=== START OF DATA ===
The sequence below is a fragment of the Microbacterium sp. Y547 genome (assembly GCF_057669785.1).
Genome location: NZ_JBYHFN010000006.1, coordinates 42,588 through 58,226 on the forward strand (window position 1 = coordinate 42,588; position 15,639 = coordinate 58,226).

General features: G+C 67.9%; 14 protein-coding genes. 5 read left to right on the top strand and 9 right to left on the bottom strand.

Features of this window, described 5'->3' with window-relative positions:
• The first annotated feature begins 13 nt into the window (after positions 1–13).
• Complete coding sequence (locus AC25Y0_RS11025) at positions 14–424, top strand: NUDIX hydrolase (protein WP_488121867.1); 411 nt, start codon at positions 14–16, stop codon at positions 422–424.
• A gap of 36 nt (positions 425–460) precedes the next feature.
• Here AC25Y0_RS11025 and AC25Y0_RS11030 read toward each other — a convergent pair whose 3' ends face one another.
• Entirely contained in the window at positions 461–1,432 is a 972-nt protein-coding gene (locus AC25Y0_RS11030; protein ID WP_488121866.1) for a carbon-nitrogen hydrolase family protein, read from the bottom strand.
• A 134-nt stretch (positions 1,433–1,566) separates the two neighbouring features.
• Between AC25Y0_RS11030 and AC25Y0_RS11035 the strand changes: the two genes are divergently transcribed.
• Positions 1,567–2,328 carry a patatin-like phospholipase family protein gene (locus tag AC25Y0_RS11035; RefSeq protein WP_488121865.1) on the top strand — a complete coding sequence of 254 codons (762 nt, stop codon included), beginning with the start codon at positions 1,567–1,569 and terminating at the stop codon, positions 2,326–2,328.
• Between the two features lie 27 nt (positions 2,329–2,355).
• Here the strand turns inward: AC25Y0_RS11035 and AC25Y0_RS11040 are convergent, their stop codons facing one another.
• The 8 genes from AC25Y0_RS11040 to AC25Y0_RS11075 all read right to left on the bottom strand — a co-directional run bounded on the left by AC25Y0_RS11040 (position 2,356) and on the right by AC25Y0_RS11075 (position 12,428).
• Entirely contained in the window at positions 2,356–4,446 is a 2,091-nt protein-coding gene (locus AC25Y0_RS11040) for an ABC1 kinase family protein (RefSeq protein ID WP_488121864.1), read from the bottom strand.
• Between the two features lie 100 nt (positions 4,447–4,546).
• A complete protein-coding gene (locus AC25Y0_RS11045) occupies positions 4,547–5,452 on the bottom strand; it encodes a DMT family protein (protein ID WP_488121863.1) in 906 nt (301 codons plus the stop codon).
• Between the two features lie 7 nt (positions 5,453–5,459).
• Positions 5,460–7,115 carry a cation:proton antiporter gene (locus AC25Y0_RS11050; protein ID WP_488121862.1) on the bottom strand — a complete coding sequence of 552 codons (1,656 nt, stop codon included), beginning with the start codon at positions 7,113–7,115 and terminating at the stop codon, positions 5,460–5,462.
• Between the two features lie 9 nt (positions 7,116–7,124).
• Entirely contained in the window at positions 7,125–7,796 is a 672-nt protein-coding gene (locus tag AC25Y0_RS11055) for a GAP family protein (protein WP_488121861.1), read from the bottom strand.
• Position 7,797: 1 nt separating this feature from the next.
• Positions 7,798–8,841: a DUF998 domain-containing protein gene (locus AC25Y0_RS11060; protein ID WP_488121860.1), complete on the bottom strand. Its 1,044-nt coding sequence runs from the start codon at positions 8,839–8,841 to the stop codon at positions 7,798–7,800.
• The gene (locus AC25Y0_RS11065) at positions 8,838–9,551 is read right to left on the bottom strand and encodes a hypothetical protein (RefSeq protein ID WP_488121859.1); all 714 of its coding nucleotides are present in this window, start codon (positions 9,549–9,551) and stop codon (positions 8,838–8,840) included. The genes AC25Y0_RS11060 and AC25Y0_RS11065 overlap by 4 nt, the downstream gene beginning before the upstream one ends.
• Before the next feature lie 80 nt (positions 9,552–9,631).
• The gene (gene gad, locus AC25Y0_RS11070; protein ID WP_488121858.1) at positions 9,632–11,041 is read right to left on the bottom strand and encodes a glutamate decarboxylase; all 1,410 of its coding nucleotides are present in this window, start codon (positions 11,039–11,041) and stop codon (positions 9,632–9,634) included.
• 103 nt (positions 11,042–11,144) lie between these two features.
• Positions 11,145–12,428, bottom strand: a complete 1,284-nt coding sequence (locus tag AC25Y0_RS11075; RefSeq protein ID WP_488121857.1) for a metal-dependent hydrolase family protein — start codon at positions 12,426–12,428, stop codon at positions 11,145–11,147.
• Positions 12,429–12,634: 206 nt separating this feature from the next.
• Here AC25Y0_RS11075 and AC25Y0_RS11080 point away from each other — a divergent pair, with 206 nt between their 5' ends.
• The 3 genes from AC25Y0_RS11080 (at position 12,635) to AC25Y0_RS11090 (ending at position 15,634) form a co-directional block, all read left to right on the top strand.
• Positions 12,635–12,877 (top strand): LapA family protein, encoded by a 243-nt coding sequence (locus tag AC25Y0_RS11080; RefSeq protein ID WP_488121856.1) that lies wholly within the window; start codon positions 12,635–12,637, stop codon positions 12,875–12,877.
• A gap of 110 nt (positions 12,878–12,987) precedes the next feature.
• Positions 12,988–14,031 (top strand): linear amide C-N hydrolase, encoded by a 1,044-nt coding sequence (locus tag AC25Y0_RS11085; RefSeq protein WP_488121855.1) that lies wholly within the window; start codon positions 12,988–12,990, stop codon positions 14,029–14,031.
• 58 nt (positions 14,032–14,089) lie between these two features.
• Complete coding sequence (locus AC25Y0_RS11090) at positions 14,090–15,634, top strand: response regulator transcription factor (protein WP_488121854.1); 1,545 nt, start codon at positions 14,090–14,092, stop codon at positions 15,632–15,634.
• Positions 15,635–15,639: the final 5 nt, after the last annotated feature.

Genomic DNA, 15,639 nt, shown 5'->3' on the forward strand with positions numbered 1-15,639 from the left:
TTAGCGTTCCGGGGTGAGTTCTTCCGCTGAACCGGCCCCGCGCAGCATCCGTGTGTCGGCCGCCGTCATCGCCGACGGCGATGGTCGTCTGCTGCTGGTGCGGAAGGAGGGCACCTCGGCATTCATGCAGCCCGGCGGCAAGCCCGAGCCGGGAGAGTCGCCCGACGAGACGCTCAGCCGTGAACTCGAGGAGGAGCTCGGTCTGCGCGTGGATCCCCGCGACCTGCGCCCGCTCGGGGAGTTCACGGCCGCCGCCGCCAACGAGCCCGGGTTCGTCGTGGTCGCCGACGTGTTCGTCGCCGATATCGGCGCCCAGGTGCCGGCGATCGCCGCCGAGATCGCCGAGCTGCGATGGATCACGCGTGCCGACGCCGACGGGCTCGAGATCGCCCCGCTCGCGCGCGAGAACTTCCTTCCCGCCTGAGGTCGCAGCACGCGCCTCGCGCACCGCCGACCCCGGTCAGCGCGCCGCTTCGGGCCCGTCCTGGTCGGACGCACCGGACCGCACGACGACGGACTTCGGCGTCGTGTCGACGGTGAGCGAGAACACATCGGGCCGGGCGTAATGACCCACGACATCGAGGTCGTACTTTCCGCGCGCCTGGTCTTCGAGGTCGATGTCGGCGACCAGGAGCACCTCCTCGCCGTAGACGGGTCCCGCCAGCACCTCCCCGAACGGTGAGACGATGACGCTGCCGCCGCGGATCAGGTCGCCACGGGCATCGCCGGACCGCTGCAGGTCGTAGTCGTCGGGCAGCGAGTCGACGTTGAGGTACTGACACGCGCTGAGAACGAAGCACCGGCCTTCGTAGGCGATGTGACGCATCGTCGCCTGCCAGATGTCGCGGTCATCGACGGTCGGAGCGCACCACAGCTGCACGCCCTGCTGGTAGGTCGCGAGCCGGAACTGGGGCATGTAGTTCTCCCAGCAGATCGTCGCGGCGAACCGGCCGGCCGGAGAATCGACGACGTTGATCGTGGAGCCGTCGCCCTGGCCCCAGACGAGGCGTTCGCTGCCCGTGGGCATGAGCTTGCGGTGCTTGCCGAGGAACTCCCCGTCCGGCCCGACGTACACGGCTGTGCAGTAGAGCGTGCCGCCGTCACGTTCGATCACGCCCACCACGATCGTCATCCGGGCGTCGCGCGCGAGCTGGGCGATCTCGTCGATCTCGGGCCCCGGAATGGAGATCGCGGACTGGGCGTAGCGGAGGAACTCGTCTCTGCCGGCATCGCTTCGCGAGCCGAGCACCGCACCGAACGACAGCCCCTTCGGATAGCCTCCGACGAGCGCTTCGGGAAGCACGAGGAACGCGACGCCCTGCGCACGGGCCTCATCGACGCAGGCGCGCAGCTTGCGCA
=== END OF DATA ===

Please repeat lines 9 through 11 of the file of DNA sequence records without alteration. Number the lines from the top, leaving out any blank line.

• Entirely contained in the window at positions 461–1,432 is a 972-nt protein-coding gene (locus AC25Y0_RS11030; protein ID WP_488121866.1) for a carbon-nitrogen hydrolase family protein, read from the bottom strand.
• A 134-nt stretch (positions 1,433–1,566) separates the two neighbouring features.
• Between AC25Y0_RS11030 and AC25Y0_RS11035 the strand changes: the two genes are divergently transcribed.